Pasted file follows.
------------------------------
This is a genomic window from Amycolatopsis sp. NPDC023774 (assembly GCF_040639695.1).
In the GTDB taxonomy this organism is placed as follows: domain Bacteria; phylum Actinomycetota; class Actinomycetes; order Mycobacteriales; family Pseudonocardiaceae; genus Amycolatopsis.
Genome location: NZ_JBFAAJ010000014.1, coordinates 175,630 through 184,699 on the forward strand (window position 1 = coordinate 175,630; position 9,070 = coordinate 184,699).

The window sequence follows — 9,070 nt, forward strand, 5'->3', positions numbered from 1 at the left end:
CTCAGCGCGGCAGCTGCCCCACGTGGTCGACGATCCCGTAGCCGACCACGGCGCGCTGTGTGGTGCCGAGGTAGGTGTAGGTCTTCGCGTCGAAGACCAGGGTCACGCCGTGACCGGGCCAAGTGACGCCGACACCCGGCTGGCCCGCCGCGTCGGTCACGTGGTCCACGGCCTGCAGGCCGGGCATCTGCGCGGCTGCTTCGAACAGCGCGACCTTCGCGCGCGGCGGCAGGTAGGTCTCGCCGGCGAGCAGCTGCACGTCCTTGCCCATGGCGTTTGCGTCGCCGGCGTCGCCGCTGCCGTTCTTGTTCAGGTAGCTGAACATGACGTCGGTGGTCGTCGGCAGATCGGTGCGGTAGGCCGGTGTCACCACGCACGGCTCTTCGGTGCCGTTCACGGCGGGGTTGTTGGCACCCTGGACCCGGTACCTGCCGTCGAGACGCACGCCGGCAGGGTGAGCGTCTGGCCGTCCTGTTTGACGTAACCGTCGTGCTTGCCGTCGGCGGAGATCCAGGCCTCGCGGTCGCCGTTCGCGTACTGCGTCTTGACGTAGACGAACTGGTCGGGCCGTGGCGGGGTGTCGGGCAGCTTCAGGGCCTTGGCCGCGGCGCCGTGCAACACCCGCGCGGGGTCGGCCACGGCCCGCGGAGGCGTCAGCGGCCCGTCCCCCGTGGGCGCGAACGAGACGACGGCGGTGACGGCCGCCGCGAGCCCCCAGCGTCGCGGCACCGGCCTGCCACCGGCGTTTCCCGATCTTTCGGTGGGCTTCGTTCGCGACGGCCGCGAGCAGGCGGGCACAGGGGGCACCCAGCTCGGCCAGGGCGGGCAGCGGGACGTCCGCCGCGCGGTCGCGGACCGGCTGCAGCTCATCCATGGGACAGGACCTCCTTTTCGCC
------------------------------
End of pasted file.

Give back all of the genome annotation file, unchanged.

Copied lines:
This is a genomic window from Amycolatopsis sp. NPDC023774 (assembly GCF_040639695.1).
In the GTDB taxonomy this organism is placed as follows: domain Bacteria; phylum Actinomycetota; class Actinomycetes; order Mycobacteriales; family Pseudonocardiaceae; genus Amycolatopsis.
Genome location: NZ_JBFAAJ010000014.1, coordinates 175,630 through 184,699 on the forward strand (window position 1 = coordinate 175,630; position 9,070 = coordinate 184,699).

The window sequence follows — 9,070 nt, forward strand, 5'->3', positions numbered from 1 at the left end:
CTCAGCGCGGCAGCTGCCCCACGTGGTCGACGATCCCGTAGCCGACCACGGCGCGCTGTGTGGTGCCGAGGTAGGTGTAGGTCTTCGCGTCGAAGACCAGGGTCACGCCGTGACCGGGCCAAGTGACGCCGACACCCGGCTGGCCCGCCGCGTCGGTCACGTGGTCCACGGCCTGCAGGCCGGGCATCTGCGCGGCTGCTTCGAACAGCGCGACCTTCGCGCGCGGCGGCAGGTAGGTCTCGCCGGCGAGCAGCTGCACGTCCTTGCCCATGGCGTTTGCGTCGCCGGCGTCGCCGCTGCCGTTCTTGTTCAGGTAGCTGAACATGACGTCGGTGGTCGTCGGCAGATCGGTGCGGTAGGCCGGTGTCACCACGCACGGCTCTTCGGTGCCGTTCACGGCGGGGTTGTTGGCACCCTGGACCCGGTACCTGCCGTCGAGACGCACGCCGGCAGGGTGAGCGTCTGGCCGTCCTGTTTGACGTAACCGTCGTGCTTGCCGTCGGCGGAGATCCAGGCCTCGCGGTCGCCGTTCGCGTACTGCGTCTTGACGTAGACGAACTGGTCGGGCCGTGGCGGGGTGTCGGGCAGCTTCAGGGCCTTGGCCGCGGCGCCGTGCAACACCCGCGCGGGGTCGGCCACGGCCCGCGGAGGCGTCAGCGGCCCGTCCCCCGTGGGCGCGAACGAGACGACGGCGGTGACGGCCGCCGCGAGCCCCCAGCGTCGCGGCACCGGCCTGCCACCGGCGTTTCCCGATCTTTCGGTGGGCTTCGTTCGCGACGGCCGCGAGCAGGCGGGCACAGGGGGCACCCAGCTCGGCCAGGGCGGGCAGCGGGACGTCCGCCGCGCGGTCGCGGACCGGCTGCAGCTCATCCATGGGACAGGACCTCCTTTTCGCC